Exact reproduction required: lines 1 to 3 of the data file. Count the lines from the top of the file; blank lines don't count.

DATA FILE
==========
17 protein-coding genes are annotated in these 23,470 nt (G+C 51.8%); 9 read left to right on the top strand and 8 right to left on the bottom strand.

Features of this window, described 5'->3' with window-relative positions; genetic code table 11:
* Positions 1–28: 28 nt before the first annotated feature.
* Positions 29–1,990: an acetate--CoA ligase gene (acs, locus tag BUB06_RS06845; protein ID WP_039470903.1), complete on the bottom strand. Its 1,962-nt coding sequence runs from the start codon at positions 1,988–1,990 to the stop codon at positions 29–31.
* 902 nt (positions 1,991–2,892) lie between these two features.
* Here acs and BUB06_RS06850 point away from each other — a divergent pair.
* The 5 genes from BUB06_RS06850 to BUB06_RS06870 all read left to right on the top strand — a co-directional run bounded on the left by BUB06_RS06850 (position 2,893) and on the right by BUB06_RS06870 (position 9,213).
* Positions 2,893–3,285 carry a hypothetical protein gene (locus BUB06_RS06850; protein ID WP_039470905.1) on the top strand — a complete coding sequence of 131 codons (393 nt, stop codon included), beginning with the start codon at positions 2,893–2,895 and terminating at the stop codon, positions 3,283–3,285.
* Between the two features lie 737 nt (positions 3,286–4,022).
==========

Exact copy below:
17 protein-coding genes are annotated in these 23,470 nt (G+C 51.8%); 9 read left to right on the top strand and 8 right to left on the bottom strand.

Features of this window, described 5'->3' with window-relative positions; genetic code table 11:
* Positions 1–28: 28 nt before the first annotated feature.